Vehicle noises go bump in the night

Jan. 1, 2020
Customers seem to want their little sedan to ride like a big luxury car, even if it has a few hundred thousand miles on the clock. But diagnosing ride quality issues isn't always easy, especially because most components on higher-mileage vehicles jus

Determining what is making your customers' cars bounce, bang and shake is not a scary process.

undercar ride quality vehicle bumps vehicle shakes struts shocks vehicle diagnostics diagnosing vehicles repair shop training technician training A/C training automotive aftermarket Customers seem to want their little sedan to ride like a big luxury car, even if it has a few hundred thousand miles on the clock. (Perhaps that's why taxi drivers are often so grumpy.)

Whether the problem is a slight shake in the steering wheel at highway speeds or banging from the rear end on the highway, ride quality concerns can be anything from slightly annoying to actually dangerous, because poor ride quality not only affects a vehicle's safety and stability, it also increases driver fatigue.

On the bright side, even though vehicles with high mileage are more challenging to diagnose and repair than brand new ones, making an old, timeworn vehicle ride like it did when it was new makes you look like a genius and can earn you a customer for life.

But diagnosing ride quality issues isn't always easy, especially because most components on a higher-mileage vehicle justifiably could use replacement.

Even though it might be tempting to order every part in the catalogue, it's usually not the best way to repair a customer's vehicle. The trick on these high-mileage vehicles is identifying the components causing the biggest problems and replacing the components that make the most difference in ride quality for the amount of money the customer is willing to pay, even though every component on the vehicle is wearing out.

And here's a tip to make it just a bit easier: The diagnostic process for successfully identifying ride quality issue is actually quite similar to the diagnostic process used for other issues, such as electrical problems or drivabilty problems.

As with so many other vehicle systems, the key to diagnosing ride quality concerns is verifying the problem, identifying the main concern, testing the components to prove your suspicions are correct and then repairing the problem (if authorised).

And, of course, using as many quick and dirty diagnostic tricks as possible to make sure you're right.

Plus, that makes you look like a genius in the process.

Speeding up the Diagnostic Process

Fortunately, most ride quality issues are caused by problems with a vehicle's wheels or suspension components and mounts. With some practice and a few tips, you can quickly and accurately diagnose each of these problem areas and keep your customers happy.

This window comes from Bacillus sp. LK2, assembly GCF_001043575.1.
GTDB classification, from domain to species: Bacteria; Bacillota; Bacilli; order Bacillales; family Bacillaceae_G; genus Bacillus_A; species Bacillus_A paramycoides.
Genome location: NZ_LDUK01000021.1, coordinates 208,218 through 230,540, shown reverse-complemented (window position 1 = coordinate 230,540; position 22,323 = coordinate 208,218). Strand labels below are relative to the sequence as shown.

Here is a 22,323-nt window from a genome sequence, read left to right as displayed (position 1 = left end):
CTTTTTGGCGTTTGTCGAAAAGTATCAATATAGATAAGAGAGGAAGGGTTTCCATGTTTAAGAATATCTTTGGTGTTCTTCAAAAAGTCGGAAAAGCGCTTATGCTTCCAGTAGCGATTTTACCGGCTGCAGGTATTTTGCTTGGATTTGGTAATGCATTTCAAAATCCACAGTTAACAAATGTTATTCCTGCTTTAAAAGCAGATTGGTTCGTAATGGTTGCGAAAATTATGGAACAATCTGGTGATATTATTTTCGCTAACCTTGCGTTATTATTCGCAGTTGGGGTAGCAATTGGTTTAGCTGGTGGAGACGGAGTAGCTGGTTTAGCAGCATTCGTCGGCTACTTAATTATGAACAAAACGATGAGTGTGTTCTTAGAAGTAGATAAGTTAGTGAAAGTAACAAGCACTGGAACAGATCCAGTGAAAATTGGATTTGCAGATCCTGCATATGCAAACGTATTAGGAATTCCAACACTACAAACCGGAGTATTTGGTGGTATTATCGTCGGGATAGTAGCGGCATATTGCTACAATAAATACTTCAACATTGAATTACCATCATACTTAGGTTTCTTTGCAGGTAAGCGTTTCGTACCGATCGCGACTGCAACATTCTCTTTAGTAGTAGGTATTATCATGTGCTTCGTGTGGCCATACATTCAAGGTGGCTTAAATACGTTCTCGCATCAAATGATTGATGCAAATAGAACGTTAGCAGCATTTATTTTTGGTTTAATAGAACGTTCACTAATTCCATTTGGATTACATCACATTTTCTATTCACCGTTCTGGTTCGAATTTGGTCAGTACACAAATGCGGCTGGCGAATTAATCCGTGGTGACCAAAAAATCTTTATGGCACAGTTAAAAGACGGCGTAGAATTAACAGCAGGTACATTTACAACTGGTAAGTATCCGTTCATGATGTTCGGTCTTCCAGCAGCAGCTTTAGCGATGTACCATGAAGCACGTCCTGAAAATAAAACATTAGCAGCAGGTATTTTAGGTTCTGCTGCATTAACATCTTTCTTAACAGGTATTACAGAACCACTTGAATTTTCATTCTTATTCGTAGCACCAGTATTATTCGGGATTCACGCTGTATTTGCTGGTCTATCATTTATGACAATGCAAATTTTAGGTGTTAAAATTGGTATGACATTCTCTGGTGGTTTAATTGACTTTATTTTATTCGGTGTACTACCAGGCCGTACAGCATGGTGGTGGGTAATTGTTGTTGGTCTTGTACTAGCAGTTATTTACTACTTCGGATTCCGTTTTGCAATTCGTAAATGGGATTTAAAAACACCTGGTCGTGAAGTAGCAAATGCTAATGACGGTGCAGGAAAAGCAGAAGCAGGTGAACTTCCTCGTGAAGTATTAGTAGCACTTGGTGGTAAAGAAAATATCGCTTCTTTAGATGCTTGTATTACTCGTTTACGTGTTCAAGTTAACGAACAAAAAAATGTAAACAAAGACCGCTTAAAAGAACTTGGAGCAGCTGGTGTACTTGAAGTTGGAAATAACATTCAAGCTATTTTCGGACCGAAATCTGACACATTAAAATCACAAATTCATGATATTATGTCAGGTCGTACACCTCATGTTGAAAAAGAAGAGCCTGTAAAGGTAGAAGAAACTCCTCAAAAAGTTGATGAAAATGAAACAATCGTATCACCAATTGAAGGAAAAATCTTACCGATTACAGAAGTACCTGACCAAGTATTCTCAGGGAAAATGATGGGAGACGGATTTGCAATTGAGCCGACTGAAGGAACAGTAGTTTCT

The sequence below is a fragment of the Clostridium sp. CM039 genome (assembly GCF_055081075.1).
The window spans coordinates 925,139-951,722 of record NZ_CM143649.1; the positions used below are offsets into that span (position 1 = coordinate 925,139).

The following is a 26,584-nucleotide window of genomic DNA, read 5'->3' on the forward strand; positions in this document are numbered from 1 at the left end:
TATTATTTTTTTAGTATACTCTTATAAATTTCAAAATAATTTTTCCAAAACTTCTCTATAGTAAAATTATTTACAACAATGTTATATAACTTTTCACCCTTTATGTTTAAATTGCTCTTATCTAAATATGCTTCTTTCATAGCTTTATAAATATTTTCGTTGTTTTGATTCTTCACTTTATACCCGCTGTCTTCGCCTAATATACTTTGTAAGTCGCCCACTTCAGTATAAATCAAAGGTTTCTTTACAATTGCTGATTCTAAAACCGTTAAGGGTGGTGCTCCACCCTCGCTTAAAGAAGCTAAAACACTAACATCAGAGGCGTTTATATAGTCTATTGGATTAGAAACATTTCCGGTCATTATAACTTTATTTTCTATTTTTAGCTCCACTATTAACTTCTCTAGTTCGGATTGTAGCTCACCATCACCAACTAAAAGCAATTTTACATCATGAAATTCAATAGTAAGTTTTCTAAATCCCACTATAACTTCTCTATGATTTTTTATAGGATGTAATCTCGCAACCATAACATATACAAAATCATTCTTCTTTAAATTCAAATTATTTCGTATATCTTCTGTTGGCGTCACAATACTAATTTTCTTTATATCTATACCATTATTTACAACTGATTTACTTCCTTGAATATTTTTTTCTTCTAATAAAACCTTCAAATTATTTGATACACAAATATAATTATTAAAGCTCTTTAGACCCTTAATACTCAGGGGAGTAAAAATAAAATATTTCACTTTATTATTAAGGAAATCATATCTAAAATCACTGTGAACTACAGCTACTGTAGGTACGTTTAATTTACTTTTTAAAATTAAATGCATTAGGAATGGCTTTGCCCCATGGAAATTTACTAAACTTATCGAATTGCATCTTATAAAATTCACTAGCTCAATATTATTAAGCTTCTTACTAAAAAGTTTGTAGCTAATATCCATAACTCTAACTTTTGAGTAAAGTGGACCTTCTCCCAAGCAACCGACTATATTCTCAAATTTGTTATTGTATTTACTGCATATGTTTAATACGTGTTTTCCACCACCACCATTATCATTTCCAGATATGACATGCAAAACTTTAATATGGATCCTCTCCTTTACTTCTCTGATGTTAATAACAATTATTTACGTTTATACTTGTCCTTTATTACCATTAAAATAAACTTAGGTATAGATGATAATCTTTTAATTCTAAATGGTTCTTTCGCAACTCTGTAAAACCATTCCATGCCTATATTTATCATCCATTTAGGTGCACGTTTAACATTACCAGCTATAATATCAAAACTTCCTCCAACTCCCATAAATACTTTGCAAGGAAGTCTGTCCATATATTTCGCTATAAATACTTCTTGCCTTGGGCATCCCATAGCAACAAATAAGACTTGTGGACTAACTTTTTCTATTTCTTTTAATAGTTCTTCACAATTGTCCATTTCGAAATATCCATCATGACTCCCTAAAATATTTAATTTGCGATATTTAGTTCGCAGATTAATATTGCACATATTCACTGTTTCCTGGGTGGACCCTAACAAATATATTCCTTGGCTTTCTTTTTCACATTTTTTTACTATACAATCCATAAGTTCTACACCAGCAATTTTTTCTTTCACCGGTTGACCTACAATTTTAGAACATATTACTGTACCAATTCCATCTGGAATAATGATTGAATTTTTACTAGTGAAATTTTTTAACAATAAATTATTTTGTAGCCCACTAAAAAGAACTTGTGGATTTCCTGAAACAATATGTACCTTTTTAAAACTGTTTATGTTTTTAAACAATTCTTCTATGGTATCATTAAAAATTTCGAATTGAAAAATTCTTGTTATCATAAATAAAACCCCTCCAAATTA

Just as you would when diagnosing concerns in any other system, the first step in diagnosing ride quality concerns is a good visual inspection.

Start by walking around the vehicle and notice the way it sits. If something is sagging or uneven, that's a sign that something in the suspension system needs attention. (Remember, springs, not shocks, control ride height).

As you walk around the vehicle, push down firmly on each corner, not only to check that it returns smoothly to its rest position, but also for unusual noises. Creaks, groans, banging or the like indicate a potential problem area that should be inspected more closely when the vehicle is in the service bay. If there are obvious unusual noise concerns, one trick to help diagnose the offensive noises is to use a drive-on hoist and listen to the components while an assistant bounces the vehicle up and down above you. It's not the most high-tech test, but it does work.

As you continue to walk around the vehicle, look at each tire, checking that the brands and sizes match one another and also are worn at about the same rate (so that they're all about the same diameter). Look to make sure the tires are suitable for the vehicle. Hugely oversized wheels or mud-and-snow tires might look nice, but they negatively affect ride quality.

Check the wheels for signs of impact, and check that the rims are free from obvious signs of damage or abuse and of mud and snow, depending on where you live. A rim full of mud will vibrate the vehicle enough to shake the teeth right out of your head at highway speeds even though it will drive just fine in the city.

Finally, make sure both sides of the vehicle are sitting at the same height. Just quickly checking for clearance between the wheel and body opening can indicate problems that need addressing.

If you're lucky, this preliminary walk-around inspection will provide clues as to which system is causing the most problems and what to check out more closely on the road test.

If not, then the road test is your next step in finding the problem.

Diagnostic Road Testing for Ride Quality

Just as you would when diagnosing concerns in any vehicle system, when road testing the vehicle take special note of when the problem (or problems) start to appear. This step is critical to a successful diagnosis, because this information can provide a huge clue about where the problem area lies (wheels or suspension components) if you know what to look for.

Wheel problems, balance for example, usually appear at about 50 mph. A shake in the wheel at this speed usually indicates a wheel (or wheels) out of balance. It's a common problem and often a simple repair (simply balancing the wheels).

However, if the problem appears right at start-off, almost ripping the steering wheel from your hands, that can indicate a problematic wheel. In this situation, look closely at the tires and wheels, because there might be a tire with a shifted belt or a misshapen wheel (or tire) on the vehicle. This condition is fixed by replacing the problematic tire or wheel.

If you do indeed suspect a wheel is causing the ride quality concern, one diagnostic trick to help prove your theory is to swap the front and rear wheels to see if the problem goes away. But be careful of upsetting any tire pressure transponders that might not like the change in location.

Ride quality problems that occur at city speeds, however, or are not wheel-speed dependent usually are caused by suspension components, as opposed to wheel and tire components. The trick is identifying which ones.